Great articles on other sites
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- Second anniversary of IT pricing report approaches - Computerworld
- Doctors spend 15 mins opening Fiona Stanley Hospital software
- What to expect from Abbott's national cyber security strategy
- ISPs need more time for data retention compliance
- TPG iiNet bid: major shareholders complain
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Renai's other site: Sci-fi + fantasy book news and reviews
- Kim Stanley Robinson’s new book Aurora is due in July
- What’s the future of “Grimdark” fantasy?
- An epic rant from Richard Morgan about nuance in writing
- Brandon Sanderson’s Firefight: Review
- Get into Jeff VanderMeer’s head as he writes the Southern Reach trilogy
- George R. R. Martin’s next book The Winds of Winter won’t arrive in 2015
- Alastair Reynolds’ Poseidon’s Wake launches 16 April
- Ann Leckie’s Ancillary Sword: Review
- Ann Leckie finishes Ancillary Mercy
- Hannu Rajaniemi’s The Fractal Prince: Review
News, Telecommunications - Written by Renai LeMay on Friday, November 23, 2012 11:02 - 53 Comments
BT demonstrates 10Gbps on normal fibre
news British telco BT has demonstrated that it is possible to deliver broadband speeds of up to 10Gbps over its normal fibre infrastructure extending to some homes and businesses; the same Fibre to the Home infrastructure which is being deployed in Australia as part of the Federal Government’s National Broadband Network project.
BT, which is the UK’s former monopoly telco (similar to Telstra in Australia) is currently rolling out fibre to the node infrastructure in the UK as part of plans to significantly upgrade the country’s existing copper network to deliver speeds of up to 80Mbps. In addition, the telco recently announced that it would be allowing customers to choose to have fibre fully extended to their premises, delivering a large speed upgrade to 330Mbps. However, overnight the telco revealed the results of a trial which promised even higher broadband speeds that would be possible for widespread use in the future.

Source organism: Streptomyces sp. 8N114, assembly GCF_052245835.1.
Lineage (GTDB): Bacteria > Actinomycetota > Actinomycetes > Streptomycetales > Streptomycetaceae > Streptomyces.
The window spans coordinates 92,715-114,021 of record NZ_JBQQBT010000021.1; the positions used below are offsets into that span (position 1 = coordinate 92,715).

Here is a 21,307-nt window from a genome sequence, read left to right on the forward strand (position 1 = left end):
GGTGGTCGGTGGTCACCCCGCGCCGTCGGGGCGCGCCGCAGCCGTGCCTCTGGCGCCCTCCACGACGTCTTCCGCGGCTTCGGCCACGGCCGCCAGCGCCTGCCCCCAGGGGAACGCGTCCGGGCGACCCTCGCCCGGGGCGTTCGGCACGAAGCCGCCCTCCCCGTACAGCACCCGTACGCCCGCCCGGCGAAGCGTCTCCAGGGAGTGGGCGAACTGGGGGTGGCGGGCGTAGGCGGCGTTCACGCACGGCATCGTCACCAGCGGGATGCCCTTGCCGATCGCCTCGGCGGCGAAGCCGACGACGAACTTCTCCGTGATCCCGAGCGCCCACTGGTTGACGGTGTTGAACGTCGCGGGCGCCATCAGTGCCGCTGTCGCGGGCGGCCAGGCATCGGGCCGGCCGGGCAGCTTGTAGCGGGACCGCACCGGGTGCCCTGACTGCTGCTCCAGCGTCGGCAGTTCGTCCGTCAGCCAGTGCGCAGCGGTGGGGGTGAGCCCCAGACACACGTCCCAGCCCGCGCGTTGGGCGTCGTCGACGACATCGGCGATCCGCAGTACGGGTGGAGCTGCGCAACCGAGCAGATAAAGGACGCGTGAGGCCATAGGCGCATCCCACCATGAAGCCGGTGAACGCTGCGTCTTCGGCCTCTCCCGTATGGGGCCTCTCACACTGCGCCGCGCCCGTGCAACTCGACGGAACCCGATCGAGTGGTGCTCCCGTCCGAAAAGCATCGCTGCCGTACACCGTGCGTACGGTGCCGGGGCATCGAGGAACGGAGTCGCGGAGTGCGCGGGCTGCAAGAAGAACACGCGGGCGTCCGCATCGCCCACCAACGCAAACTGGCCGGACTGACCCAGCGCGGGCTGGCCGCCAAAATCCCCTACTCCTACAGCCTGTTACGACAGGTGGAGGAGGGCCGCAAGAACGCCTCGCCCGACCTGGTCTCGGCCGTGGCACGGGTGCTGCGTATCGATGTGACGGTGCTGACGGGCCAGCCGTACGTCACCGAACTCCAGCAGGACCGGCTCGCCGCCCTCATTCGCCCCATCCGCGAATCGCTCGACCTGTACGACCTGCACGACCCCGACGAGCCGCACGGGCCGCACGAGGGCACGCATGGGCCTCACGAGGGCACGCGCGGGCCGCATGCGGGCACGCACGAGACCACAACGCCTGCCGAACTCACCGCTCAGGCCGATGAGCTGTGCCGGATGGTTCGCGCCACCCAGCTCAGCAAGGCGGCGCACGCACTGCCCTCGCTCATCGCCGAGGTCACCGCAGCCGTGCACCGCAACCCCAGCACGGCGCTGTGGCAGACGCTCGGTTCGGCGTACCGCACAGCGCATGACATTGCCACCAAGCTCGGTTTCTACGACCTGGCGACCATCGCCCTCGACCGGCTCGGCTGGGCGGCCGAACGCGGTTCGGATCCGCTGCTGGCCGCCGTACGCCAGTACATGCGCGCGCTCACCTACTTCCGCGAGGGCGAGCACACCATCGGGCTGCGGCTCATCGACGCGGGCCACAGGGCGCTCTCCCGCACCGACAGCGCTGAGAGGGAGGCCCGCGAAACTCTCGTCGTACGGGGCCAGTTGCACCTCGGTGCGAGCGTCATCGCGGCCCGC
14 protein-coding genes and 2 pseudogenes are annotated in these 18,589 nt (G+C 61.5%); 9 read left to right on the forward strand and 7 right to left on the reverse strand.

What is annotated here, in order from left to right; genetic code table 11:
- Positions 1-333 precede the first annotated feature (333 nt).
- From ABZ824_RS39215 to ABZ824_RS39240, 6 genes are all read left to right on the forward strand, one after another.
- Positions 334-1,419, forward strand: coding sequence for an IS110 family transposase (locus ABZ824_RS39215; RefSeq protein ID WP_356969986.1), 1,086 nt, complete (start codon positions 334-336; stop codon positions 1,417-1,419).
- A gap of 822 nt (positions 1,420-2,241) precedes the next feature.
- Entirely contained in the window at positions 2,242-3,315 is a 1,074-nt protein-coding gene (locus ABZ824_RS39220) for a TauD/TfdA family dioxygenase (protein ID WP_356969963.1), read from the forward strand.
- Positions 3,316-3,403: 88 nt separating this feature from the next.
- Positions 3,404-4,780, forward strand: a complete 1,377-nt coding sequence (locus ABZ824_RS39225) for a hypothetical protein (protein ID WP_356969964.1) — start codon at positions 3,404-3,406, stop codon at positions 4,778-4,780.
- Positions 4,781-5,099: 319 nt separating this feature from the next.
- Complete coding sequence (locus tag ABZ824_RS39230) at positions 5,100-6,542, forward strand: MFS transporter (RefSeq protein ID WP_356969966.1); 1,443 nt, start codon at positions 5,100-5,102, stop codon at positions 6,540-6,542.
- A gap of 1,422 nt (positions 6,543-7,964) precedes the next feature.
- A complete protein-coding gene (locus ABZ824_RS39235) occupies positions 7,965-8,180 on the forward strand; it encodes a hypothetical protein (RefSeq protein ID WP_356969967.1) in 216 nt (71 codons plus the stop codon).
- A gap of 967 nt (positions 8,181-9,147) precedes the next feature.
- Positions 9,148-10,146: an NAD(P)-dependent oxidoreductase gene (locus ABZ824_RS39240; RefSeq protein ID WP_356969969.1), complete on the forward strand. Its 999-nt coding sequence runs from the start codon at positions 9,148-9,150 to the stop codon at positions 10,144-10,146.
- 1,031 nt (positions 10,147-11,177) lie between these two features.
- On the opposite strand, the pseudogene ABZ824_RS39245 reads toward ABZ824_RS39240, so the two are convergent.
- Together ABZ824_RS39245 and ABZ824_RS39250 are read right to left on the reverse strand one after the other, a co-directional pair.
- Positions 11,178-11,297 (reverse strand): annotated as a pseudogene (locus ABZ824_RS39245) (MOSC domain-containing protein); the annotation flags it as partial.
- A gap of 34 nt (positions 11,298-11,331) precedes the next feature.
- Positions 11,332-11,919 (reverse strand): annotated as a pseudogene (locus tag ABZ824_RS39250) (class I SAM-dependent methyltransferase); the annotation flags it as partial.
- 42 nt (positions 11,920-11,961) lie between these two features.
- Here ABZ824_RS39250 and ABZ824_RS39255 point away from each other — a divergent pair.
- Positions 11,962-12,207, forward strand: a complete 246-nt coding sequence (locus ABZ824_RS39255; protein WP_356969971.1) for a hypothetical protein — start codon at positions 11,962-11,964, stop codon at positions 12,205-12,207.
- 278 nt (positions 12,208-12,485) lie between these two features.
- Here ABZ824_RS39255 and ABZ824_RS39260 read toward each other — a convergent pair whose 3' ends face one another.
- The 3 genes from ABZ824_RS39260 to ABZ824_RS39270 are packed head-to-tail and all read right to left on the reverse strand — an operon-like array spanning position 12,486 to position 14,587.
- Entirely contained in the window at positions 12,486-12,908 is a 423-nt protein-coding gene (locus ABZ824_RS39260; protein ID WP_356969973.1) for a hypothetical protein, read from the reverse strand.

In a statement, BT noted that it had conducted a live trial of 10Gbps speeds on its normal fibre network, using Cornwall-based engineering firm Arcol UK as the testsite for the new technology. The 10Gbps service actually runs in tandem with the company’s existing 330Mbps service on the same fibre, and merely requires different networking equipment connected to the customers’ premises. The trial uses new fibre technology called XGPON (Tens of Gigabits on a Passive Optical Network) and was supplied by Chinese networking giant ZTE, in partnership with BT’s Openreach wholesale infrastructure division.
Ranulf Scarbrough, Programme Director for the Cornwall SuperFast Broadband Programme, said: “What is exciting about this trial is that these hyper-fast speeds have been obtained over the exactly the same fibre that carries BT’s fibre broadband services today. All we are doing is changing the electronics at either end. This trial shows we are thinking and ready for the future even though there are no current plans to deploy this technology. A lot of this project is about future proofing – making sure that it’s not just the fastest speeds today but that we can continue to be at the cutting edge for five, ten, twenty years.”